Before the journey began for several WWE talent, their skills were honed in gymnasiums, auditoriums, and crowds of a few hundred people. They never wavered in the pursuit of their goals, and those roads they traveled helped them achieve the success they have today. The “Before the E” series title is derived from ‘The E’ which is inspired by a common nickname for WWE. To understand where talent is today, it is essential to know how they came to be part of the Entertainment side of World Wrestling Entertainment. This week we present KUSHIDA before The E.
KUSHIDA is one of the most talented and technically-gifted wrestlers on the NXT roster. He can do pretty much anything. And while he isn’t in the main event scene (at least, not yet), it’s only a matter of time before he headlines a TakeOver special. One need only look at his time before WWE to understand what he’s capable of.
Yujiro Kushida began his training to become a wrestler in the Fall of 2005. His first employer was the Takada Dojo, run by Nobuhiko Takada. A former world champion pro wrestler and shootfighting aficionado. As such, KUSHIDA learned both pro wrestling and mixed martial arts at the same time. In fact, he dabbled in MMA before becoming a full-time pro wrestler. He finished his MMA career with a record of 6-0-2.
From 2006 to 2010, KUSHIDA wrestled all over the world. Bouncing around between different companies and styles. He first wrestled for Takada’s JUSTLE promotion, which was the closest thing Japan had to a WWE-style company. He wrestled in Canada, mainly for Border City Wrestling. That run included a notable match with Canadian wrestling mainstay Tyson Dux. While in the US, he made a name for himself in the lucha-oriented CHIKARA promotion. And then followed suit with CMLL in Mexico. Determined to become a complete wrestler, KUSHIDA sought to combine existing MMA skills with the high-flying aspect of lucha libre. After successful tours across North America and a stint in All Japan Pro-Wrestling, KUSHIDA eventually made his way to New Japan Pro-Wrestling. He would find his home for the next nine years.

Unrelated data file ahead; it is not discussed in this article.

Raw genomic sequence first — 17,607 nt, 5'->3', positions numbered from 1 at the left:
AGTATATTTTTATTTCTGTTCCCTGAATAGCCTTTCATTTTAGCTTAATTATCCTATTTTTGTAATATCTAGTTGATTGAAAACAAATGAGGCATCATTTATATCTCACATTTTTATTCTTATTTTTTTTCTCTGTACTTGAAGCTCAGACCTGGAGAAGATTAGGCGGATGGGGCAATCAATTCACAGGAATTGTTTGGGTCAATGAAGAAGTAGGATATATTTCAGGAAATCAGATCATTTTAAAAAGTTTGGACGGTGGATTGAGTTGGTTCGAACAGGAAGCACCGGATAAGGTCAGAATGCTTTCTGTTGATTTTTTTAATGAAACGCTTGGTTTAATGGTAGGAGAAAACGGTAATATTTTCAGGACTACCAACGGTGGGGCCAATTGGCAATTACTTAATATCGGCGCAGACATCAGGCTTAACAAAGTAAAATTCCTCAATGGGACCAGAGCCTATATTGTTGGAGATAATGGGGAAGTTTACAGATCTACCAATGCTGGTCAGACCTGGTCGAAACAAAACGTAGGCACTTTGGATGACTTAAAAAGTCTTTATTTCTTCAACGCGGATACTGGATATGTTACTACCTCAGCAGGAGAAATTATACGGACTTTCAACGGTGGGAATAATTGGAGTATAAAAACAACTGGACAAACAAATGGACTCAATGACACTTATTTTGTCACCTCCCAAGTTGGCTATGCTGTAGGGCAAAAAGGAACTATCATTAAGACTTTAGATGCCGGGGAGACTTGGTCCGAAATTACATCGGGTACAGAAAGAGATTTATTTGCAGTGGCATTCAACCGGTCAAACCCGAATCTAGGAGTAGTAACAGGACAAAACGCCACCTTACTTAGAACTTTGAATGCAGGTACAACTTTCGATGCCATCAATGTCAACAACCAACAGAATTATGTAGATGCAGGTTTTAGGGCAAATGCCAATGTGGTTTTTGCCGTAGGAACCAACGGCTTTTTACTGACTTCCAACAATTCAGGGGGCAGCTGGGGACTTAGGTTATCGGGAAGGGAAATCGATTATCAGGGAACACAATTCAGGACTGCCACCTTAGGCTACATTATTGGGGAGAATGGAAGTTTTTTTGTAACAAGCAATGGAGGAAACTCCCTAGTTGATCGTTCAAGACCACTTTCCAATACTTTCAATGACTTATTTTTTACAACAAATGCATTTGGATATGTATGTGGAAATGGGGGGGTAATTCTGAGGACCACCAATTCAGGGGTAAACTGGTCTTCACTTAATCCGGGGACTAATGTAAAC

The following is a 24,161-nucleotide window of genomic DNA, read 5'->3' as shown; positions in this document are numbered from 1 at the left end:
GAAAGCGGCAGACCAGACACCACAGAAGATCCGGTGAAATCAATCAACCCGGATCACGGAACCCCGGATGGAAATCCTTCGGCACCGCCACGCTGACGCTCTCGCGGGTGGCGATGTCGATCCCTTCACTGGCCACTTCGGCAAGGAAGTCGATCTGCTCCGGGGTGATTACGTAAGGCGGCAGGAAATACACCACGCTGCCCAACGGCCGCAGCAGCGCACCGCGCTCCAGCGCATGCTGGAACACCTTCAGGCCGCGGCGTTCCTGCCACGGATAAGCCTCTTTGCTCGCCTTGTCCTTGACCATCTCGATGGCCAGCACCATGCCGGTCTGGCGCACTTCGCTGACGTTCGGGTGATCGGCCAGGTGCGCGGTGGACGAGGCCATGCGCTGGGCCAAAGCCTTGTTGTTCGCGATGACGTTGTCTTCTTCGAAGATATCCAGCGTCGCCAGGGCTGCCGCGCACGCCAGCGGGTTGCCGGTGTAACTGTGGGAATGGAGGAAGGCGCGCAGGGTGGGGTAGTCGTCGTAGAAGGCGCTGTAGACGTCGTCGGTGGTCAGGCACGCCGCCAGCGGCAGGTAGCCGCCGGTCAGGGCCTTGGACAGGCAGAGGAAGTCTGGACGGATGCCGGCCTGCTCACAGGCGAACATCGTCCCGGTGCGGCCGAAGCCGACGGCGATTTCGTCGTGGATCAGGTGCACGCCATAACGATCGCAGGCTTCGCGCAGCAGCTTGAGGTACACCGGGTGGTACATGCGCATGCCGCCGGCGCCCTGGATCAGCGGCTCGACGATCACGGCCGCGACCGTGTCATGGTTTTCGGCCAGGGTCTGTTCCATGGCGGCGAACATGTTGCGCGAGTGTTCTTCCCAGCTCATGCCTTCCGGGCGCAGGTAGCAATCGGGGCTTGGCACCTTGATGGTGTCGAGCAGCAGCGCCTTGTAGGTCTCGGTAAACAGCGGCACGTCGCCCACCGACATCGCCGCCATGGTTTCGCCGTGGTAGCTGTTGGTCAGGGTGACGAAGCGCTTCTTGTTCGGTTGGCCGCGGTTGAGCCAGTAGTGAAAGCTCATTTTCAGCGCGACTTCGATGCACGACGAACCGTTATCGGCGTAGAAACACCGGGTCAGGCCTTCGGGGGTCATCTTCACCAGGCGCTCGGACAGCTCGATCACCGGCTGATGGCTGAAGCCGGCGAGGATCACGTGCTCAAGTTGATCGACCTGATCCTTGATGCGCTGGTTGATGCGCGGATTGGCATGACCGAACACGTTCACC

KUSHIDA first appeared in NJPW at the 2010 Best of Super Juniors tournament, but as an outsider. He performed well but only managed to get eight points. Not enough to make it to the next round. It wasn’t until February 2011 that KUSHIDA signed with NJPW full-time and became one of their top junior heavyweight stars.
KUSHIDA | Before The E
A Rough Start
Despite his skills and talent, KUSHIDA’s early years in NJPW were rough. He ended up being in the middle of the road more often than not. He spent most of his time teaming with bigger stars like Hiroshi Tanahashi and Hirooki Goto. KUSHIDA also sought to claim some glory, such as with the BOSJ tournament and the IWGP Junior Heavyweight Championship. Alas, he was unsuccessful on all these fronts. He didn’t make it to the semifinals in the BOSJ. Often losing to big junior heavyweight title matches to more established stars like Low Ki, Kota Ibushi, and Prince Devitt. It wasn’t until he went on another foreign excursion that he found his groove.
Dawn of the Timesplitters